Rani Abbakka gets national acclaim

When Shah was told that she was the first woman freedom fighter, he evinced keen interest to know about her history.

Published: 22nd August 2016 05:23 AM  |   Last Updated: 22nd August 2016 05:23 AM   |  A+A-


MANGALURU: IT took not less than three decades of persistent efforts by the people of Ullal to get their icon Rani Abbakka her place among the national gallery of freedom fighters. Her glory was celebrated in Ullal and the coast, but not nationally.

On Sunday, the ‘Balidan Smaran’ (remembrance of sacrifice) drive of the BJP enlivened her legacy on a national level.

For the first time, her supreme sacrifice and valour was highlighted on the national scale. When Shah was told that she was the first woman freedom fighter, he evinced keen interest to know about her history.

Kuldeep, the 29th descendent of the family of Rani Abbakka, was called to receive the felicitations of Balidan Smaran given to Rani Abbakka. Kuldeep told Express that he had unearthed a genealogy document drafted in 1888 which was produced before the court when his great grandfather had fought a 12-year bitter legal fight, when the British legal system had restored the honour of ‘Patta’ on him, which had earlier been wrongly conferred on a family that was not connected to Rani Abbakka.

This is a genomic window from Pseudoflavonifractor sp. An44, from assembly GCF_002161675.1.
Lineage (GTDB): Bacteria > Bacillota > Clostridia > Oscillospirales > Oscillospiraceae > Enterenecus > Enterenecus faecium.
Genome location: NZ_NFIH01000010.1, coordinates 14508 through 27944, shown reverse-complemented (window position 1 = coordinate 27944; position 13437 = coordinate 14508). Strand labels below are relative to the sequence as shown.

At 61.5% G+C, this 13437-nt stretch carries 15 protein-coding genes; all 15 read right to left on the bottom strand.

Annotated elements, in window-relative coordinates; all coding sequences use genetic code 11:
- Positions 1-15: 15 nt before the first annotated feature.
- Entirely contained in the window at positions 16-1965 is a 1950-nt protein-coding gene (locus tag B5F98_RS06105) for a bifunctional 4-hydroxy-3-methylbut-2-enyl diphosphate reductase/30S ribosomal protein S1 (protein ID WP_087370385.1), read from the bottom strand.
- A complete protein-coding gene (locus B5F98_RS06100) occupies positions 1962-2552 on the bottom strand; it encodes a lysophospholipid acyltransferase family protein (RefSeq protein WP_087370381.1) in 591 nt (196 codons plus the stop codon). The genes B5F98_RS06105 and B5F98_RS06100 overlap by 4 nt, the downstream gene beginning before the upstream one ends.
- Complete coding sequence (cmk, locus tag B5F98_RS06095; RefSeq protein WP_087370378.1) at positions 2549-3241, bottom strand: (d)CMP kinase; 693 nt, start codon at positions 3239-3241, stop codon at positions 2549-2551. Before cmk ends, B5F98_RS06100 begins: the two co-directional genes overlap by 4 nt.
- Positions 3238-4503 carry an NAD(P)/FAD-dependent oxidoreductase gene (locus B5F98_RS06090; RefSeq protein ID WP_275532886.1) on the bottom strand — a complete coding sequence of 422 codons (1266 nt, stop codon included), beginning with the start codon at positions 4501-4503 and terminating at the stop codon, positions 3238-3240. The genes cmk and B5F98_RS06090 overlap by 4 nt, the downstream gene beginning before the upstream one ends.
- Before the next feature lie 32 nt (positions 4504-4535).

After this correction, it has been recorded that Rani Abbakka had fought against the Portugese between 1539 and 1599.

History has it that there were three Abbakkas between 1530 and 1599, but the one who defeated the Portuguese at Ullal was the one who lived around 1556, who is now acknowledged as the first woman freedom fighter of India.

Though there are sketchy historical facts about her life, the oral histories have most realistic accounts of her valour. The queen followed Jainism but had an integrated army and administrative set-up comprising of people from all religions, says history professor Thukaram Poojary.

He has set up an exhibition in her honour in Bantwal taluk, that depicts Rani Abbakka as the first woman general of the Indian independence struggle against imperialist forces. Her history was nothing less than that of Chand Bibi of the Adil Shah lineage of Bijapur Sultans and Razia Sultana of Delhi’s lineage of Slave rulers, he says.

“In the modern context, her legacy has helped Ullal shed its communal tensions. Police records show that except for small personal level skirmishes, there has not been even one communal flare-up in Ullal for the last 20 years,” said senior BJP leader Jayaram Shetty. The people of Ullal want a bronze statue of their queen seated on a prancing horse with her sword unsheathed, as the present statue is in a bad state.

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